A second chapter, the thinnest of the book, briefly touches on global terrorism and the politics of fear, and the way recent wars in the Middle East have reshaped the question of identity in an era of globalization. Tracing the rise of Islamic fundamentalism, from Cold War strategic alliances to 9/11, Castells illustrates another runaway feedback loop mirroring the dynamic driving the self-destruction of political institutions. Namely, the way terrorism causes the exceptional security state to become the norm. It intensifies discrimination and profiling of Muslims, while disillusioned Muslims (and some non-Muslims), alienated with “the emptiness of life in the West’s rotten consumer societies” (pg. 29), sustain Islamic terrorism as a social movement that oscillates between online and public space. A similar analysis of white nationalist terrorism in the West would also likely hold, although Castells only gestures at this connection, focusing instead on far-right political parties.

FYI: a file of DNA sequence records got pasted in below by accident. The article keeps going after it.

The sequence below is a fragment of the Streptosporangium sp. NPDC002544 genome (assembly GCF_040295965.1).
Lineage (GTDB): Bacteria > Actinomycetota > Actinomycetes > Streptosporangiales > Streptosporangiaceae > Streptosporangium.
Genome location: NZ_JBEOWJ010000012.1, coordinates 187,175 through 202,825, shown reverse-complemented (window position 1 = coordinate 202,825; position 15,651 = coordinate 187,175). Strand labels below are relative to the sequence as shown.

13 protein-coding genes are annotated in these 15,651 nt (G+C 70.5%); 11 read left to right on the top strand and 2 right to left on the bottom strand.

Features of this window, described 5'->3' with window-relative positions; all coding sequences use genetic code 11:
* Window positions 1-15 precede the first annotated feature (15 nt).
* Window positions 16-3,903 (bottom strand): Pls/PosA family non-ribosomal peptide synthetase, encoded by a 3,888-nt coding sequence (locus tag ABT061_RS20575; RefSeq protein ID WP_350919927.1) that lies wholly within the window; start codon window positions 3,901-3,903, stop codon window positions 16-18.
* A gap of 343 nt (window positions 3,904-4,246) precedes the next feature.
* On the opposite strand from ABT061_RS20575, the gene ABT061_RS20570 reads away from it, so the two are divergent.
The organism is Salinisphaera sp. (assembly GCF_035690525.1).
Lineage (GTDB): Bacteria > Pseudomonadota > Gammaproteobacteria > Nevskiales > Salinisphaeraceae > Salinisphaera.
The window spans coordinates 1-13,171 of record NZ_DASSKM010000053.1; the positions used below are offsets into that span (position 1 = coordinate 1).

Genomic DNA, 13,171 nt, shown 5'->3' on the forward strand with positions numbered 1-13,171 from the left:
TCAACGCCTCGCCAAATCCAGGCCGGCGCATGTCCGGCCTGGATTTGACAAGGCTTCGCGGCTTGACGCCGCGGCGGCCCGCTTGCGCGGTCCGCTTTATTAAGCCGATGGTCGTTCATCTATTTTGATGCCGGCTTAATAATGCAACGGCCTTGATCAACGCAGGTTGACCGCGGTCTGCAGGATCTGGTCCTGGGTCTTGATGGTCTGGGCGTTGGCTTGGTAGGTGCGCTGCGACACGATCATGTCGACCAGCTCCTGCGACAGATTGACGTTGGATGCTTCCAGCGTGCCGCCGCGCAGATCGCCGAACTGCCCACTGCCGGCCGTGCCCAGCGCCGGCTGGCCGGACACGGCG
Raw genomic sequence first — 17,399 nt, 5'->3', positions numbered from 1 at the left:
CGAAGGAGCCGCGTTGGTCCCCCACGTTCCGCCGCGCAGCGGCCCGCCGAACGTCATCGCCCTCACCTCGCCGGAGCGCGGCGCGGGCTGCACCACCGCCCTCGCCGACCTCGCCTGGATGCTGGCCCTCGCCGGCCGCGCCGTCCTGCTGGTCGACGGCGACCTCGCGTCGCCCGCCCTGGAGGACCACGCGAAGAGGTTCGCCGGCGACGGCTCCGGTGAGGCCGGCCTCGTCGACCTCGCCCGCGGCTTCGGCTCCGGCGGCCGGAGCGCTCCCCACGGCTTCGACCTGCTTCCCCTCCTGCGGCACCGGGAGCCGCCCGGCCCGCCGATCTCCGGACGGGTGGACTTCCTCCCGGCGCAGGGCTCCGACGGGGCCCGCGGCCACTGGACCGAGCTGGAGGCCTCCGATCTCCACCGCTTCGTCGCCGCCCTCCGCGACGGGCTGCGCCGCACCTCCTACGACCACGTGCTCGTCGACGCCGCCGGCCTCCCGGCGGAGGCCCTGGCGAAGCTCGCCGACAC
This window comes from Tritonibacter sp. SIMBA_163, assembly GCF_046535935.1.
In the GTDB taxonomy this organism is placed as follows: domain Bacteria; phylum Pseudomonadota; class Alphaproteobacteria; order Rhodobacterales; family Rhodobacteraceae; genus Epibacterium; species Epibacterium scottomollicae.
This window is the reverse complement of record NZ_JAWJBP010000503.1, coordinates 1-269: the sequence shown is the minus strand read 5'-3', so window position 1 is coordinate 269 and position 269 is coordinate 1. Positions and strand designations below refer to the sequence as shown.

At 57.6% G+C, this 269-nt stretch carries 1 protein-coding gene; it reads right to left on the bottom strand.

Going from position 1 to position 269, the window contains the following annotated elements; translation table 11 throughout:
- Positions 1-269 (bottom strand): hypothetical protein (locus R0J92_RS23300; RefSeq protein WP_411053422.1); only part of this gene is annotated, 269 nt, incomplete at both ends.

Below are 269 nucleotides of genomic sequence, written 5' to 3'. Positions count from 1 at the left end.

Chapter 3, the analytic core of the book, sketches out general trends unfolding in the US, UK, France, and the European Union, while chapter 5, the largest of the book, focuses on Spain. This builds on Castells’ analysis of the role of media platforms and technologies, such as his analysis of how filter bubbles and scandal politics exacerbate a tendency for “people [to] categorize and assess the information that they receive based on their pre-existing convictions, rooted in the emotions that they feel” (pg. 20).  As a result, electoral deliberation is secondary to algorithmically engineered affect and a management of the status quo by unaccountable political parties and corporate media. Steve Bannon’s contracting of Cambridge Analytica and the mobilization of these psychological profiles accumulated by our everyday digital footprints for political ends, illustrates the power built into the infrastructure that defines the relationship between the net and the self. Along these lines, there are times when the constraints of Castells’ own filter bubble become evident. For example, he indulges in aspects of the spectacle produced by Donald Trump, at times reinforcing the Andy Kaufman-esque, trans-medial performance that continues to flummox liberal elites. Perhaps the most egregious of these indulgences includes a three-page paragraph of wild speculation on the discredited Steele Dossier. Similarly, Castells’ heavy reliance on opinion polling sits awkwardly with his critique of the role of these surveys in the broader crisis of liberal democracy, and the degree to which polling and “media experts” were wrong in cases like Trump and Brexit.